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Doe v. Mattis – Challenge to Detention of American by U.S. Military Abroad

Last Update: October 29, 2018

What's at Stake

On October 5, 2017, the ACLU Foundation filed a habeas corpus petition on behalf of a U.S. citizen unlawfully detained by the U.S. military in Iraq as an “enemy combatant” for allegedly being an ISIS fighter in Syria. He had been detained since approximately September 14 of that year. On October 28, 2018, following a series of losses in court, the Trump administration released him.

Summary

The habeas case, filed in federal district court in Washington, D.C., asked the court to find the citizen’s military detention unlawful and to rule that the only lawful basis to detain him is under properly filed federal criminal charges. It also asked the court to prohibit the government from transferring the citizen until it decides his case.

The military initially detained the citizen, John Doe, in secret, and fought for months to deny him access to counsel or a court. During the case, the government admitted that the American had asked for an attorney. On December 23, 2017, the judge rejected the government’s efforts to dismiss the case and ordered the government to provide the ACLU with unmonitored access to the citizen. In early January 2018, ACLU attorneys spoke with the American citizen via a court-ordered videoconference, and the citizen told the ACLU he wanted to proceed with the habeas action with the ACLU as his counsel.

In late January, the district court ordered the government to provide 72 hours’ notice before transferring him. The government appealed that decision. It also sought to forcibly transfer John Doe to a specific third country, which the district court also prohibited. Again, the government appealed. On May 7, the U.S. Court of Appeals for the D.C. Circuit affirmed both of the lower court’s decisions — requiring 72 hours’ notice before transfer, and blocking the government’s attempt to forcibly transfer John Doe to a specific third country.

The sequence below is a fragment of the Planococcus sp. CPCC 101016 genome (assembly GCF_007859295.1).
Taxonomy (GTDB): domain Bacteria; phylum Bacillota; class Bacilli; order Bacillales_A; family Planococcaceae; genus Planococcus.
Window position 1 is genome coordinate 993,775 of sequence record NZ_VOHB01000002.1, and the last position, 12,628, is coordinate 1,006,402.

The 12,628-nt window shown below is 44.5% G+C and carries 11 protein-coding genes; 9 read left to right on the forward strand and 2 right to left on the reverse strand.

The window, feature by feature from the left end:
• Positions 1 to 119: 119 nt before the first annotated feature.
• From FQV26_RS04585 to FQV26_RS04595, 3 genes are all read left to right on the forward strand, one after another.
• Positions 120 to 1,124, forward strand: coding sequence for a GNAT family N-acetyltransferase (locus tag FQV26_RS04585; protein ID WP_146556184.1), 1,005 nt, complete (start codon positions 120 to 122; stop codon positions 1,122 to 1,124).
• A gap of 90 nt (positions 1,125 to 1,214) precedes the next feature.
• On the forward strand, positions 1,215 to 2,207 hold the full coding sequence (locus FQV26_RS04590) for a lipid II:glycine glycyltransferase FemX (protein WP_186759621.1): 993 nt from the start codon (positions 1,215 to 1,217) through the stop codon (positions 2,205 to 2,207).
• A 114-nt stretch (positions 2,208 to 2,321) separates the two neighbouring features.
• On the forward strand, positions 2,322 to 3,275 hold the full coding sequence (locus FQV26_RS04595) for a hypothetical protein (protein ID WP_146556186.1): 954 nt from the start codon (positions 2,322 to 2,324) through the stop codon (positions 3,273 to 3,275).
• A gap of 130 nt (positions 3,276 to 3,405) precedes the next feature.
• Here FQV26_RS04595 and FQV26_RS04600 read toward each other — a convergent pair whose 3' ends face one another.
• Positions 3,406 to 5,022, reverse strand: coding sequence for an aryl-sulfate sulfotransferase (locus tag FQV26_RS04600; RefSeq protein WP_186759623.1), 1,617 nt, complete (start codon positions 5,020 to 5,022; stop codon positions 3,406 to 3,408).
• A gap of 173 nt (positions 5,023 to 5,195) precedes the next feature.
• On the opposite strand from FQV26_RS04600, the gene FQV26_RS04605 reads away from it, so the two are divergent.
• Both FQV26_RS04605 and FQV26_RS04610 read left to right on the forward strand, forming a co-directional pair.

On June 6, two weeks before a court hearing on the legality of John Doe’s detention, the government announced its intention to release him into Syria, the dangerous and war-torn country from which he fled.

The government’s plan to “release” an unlawfully-detained American citizen to a conflict zone violated the Defense Department’s legal obligations and policies and the Constitution’s guarantee of due process.

Following negotiations with the ACLU, on October 29, 2018, under a confidential agreement the U.S. government released our client to an unnamed country.

This case shows the enduring importance of the courts in safeguarding the rights of Americans against government overreach.

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